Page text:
Courtesy of the artist
Nas, in a photo from the mid-1990s.
Nas, in a photo from the mid-1990s. Courtesy of the artist
Since the heyday of hip-hop, one man has been broadcasting the music videos, the culture and the people in the community all throughout New York City. His name is Ralph McDaniels, and his show, which has aired on public television since 1984, is called Video Music Box.
McDaniels knows everybody. He and his company, Classic Concepts Video Productions, made music videos for musicians like the Notorious B.I.G., Public Enemy and Wu-Tang. Legendary music video director Hype Williams got his start at Classic Concepts.
The man widely known as Uncle Ralph has stories we want to share, so occasionally on The Record he'll pick a classic video and take us behind the scenes. Today we go back to 1994, just before the release of Nas' ground-breaking, career-making debut album, Illmatic. The second single from it was "It Ain't Hard To Tell".
Illmatic is now considered a classic — a masterwork of story-telling, lyricism and beat-making. By the time it was released, in April of 1994, word of Nas' skills had spread all over the music industry. "It was such an anticipated album, and he delivered," says McDaniels. "It was like Derek Jeter — 'I know he's gonna get the hit' — and he hit it out the park with that album."
In the early to mid-'90s hip-hop was at a creative peak, as regional styles were maturing and bleeding into each other. Rappers from New York, who had become used to critical and commercial supremacy based on their lyrical prowess, were confronting the force of California gangsta funk and the seduction of Southern gothic tales. The narratives in hip-hop songs made in the Rotten Apple then turned darker; the sonics were nostalgic and mournful.
"I call it street corner rap," McDaniels says. "It's definitely crack-era rap, too. He's talking about all of the little moves: the boosters coming with the Gucci and selling you stuff, girls setting you up in the club. All of the things that are happening, it's not fantasized — it's all real in Illmatic."
The winter before Illmatic was due to be released, executives from Nas' record label asked McDaniels to make a video package they could send around the media to drum up coverage of the album. The shoot went so well, the 20-year-old Nas asked McDaniels to direct his upcoming video.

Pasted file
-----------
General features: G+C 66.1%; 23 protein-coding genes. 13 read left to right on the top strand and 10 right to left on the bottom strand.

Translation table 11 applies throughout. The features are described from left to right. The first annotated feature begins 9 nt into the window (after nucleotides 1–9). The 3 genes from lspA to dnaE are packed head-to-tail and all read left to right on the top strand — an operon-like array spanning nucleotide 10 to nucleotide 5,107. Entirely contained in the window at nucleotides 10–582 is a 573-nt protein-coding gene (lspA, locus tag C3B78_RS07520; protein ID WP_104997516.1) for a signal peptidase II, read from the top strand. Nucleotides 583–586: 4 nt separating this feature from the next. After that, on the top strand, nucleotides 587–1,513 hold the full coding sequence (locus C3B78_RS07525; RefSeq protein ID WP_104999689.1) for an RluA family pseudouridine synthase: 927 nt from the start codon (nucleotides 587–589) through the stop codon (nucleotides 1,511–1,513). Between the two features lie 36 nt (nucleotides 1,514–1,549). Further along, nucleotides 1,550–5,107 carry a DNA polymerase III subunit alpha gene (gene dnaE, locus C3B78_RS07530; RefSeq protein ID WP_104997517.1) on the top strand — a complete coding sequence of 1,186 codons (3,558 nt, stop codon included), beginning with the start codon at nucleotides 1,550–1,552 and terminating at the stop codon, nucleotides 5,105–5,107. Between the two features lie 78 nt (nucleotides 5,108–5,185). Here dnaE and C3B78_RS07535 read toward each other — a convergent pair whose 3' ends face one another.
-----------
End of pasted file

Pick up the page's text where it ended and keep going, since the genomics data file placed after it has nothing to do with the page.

Ralph McDaniels: "Nas is from Queensbridge. Nas approached [his record label] Sony and said, 'Look, I want to get this guy Ralph McDaniels who does this show Video Music Box to do a press kit for me. I want him to come to the projects and talk to my friends and all that kind of stuff.'
"So I went out to Queensbridge projects — I was familiar with the area, been out there before. Marley Marl, from the Juice Crew, is from out there. I went to LaGuardia Community College, which is not too far away from there in Long Island City, so I definitely was familiar with the neighborhood.
"I had been familiar with Nas, and he had a big buzz. It was probably the biggest buzz in New York City about this guy named Nas — Nasty Nas, or whatever they called him at the time. So I went to Queensbridge. I got up with him. We shot some stuff with his mom, with his brother, who was also in another group, and we began talking about his project.
"We got all his producers together that were on Illmatic. It was Large Professor, who was the original guy to really work with Nas, and he's also a Queens resident. Q-Tip, another Queens guy who just knew that he had to work with this guy Nas 'cause he had heard some of his lyrics. Pete Rock — classic artist. Pete Rock and CL Smooth made some great, classic albums. L.E.S., who is Nas' DJ and also his friend from the neighborhood. He put some tracks down. DJ Premier. I had worked with him on Gang Starr projects and was good friends with him as well.
"Sony got them to come to Sony Studios, and we did interviews there. And then we started doing this press kit. And it came out so natural because Nas said, 'This is what I want. I want it to feel like when I'm at home watching Video Music Box.' Guys just talked like they were talking to their friends. It was very natural, the conversation. The press kit was very real. It was real comments about Nas; it wasn't overhyping it, or anything like that. It was how they really felt about Nas.